After reviewing the FOMC statement from the September 2017 meeting, the one word description I believe is best suited is: confused. Though, the words “contradictory” and “deranged” were also in the running for the top spot because when broken down to the most simplistic terms without losing meaning, the statement plays lip service to the inflation target, calling it “symmetrical” while acknowledging the current inflation predicament of a widening gap between current yoy measures and the official target but, in the end, calling for the selling of portfolio assets, aka shrinking the base with OMO’s.

To break this down into even simpler terms, the equation of exchange, MV=PY, is useful as a discussion tool because whatever is done to the left side of the equation ends up being done to the right assuming all else is equal. If we change this to the MM preferred version, MV=NGDP, unless V is rising enough to offset the portfolio sales in addition to all of the other Fed programs that encourage hoarding, NGDP will take a hit that will be split in some random combination between inflation and growth. Given that there is almost no sign that V is on a wild growth tear, there is nearly zero chance of the inflation target being approached, let alone hit, and the selloff option appears to be an odd game of monetary Russian Rolette with 5 bullets in the chamber instead of one. Either inflation or growth suffer with almost no upside.

If the inflation target is symmetrical as claimed, and PCE core has not approached 2% for several years, the question of when the Fed will comply with its interpretation of its legislated mandates is still as open and unaddressed as ever because in order to average 2% inflation over the medium term, PCE inflation must spend as much time above target as it does below. But all we get is below with the actions voted for in the latest meeting sending more likely than not to send it in the wrong direction. The only reliable longer term outcome is that the balance sheet will inevitably end up larger with almost nothing to show for it but chaos and heartbreak mixed in for the rest of us.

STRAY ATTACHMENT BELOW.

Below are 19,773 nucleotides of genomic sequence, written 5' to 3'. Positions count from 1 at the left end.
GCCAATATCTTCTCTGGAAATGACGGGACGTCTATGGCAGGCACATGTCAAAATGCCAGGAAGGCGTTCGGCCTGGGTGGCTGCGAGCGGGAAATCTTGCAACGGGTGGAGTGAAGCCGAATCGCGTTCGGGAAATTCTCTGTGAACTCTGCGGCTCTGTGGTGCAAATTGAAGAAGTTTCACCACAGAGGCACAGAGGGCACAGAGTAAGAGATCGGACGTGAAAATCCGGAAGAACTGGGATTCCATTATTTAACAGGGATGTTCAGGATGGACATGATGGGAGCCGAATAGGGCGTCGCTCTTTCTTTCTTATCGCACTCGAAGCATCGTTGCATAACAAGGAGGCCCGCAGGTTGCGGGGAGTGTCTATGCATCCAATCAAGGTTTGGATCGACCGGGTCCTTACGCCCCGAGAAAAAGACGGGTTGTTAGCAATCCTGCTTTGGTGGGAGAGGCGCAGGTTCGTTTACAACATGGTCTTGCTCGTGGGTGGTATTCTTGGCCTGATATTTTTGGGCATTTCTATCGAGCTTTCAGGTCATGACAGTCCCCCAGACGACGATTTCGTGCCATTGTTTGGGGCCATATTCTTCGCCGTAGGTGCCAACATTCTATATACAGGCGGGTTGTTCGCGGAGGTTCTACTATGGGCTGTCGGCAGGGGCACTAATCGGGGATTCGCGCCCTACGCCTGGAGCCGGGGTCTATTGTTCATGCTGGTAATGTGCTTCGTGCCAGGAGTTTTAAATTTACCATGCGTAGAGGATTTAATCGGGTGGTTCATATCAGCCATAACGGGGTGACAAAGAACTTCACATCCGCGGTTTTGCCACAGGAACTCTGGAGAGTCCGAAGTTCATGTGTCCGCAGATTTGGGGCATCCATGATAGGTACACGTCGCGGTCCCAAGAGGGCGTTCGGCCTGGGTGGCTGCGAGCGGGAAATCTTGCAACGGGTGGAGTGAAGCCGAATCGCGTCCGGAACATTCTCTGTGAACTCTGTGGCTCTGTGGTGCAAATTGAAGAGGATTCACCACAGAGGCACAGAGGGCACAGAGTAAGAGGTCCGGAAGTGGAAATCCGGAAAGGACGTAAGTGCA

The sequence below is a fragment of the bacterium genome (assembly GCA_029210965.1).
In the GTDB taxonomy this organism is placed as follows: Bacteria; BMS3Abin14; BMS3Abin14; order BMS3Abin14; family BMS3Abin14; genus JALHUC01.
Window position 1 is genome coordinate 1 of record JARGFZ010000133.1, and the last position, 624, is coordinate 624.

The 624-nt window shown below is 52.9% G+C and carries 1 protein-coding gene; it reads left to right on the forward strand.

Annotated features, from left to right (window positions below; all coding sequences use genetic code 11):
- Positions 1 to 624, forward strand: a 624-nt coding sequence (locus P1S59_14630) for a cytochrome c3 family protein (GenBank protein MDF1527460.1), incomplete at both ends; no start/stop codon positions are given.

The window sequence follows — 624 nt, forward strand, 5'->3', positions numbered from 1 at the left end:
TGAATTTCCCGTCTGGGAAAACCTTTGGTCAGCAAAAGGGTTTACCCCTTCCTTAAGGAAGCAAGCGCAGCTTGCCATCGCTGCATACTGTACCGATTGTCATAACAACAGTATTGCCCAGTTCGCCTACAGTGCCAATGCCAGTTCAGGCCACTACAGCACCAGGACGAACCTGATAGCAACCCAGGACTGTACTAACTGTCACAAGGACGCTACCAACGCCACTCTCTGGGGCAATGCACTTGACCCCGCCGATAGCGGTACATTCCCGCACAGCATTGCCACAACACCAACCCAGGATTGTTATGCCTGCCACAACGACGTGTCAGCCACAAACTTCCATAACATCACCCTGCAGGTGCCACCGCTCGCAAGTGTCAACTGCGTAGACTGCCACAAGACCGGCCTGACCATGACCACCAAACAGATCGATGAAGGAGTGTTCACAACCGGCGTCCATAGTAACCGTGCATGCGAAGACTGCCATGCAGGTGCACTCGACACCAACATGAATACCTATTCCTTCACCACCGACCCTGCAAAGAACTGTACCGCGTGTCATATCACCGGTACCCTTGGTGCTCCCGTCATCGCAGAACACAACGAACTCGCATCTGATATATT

As far as my recommendations go, it’s been said that the time for above target inflation should be saved for a downturn, and that while the economy is growing, that is not the time for stoking it. But I look at this as a false choice between pedal to the metal policy or what the Fed is currently doing given the state of the target history. Because the current balance sheet and inflation predicament is the result of dramatically conservative ceiling policy, there is room for middle-ground policy moderation in expectations management (perhaps instead of selling assets, some potion of them will be “forgiven”) that would generate a mild degree of above target inflation, enough to allow more assets to be sold off in mild quantities over time and bring the Fed a little closer to the 2% medium term average while still keeping the powder dry, as it were. Wanting the Fed to be more thoughtful of its impact on society and maintain some semblance of defensibly legal is not in any way radical or irresponsible.

The apparent alternative is, with the current policy choices, if the target is truly symmetrical as claimed, the true nature of black and white choices will become readily apparent – if it is even possible to generate that much inflation to bring the average up to 2% in a downturn. We need to stop making the choice that too low for too long must equal too high too fast in any sense, or we are doomed in more ways than one because choosing between black and white does not make for a healthy economy and neither is politically palatable.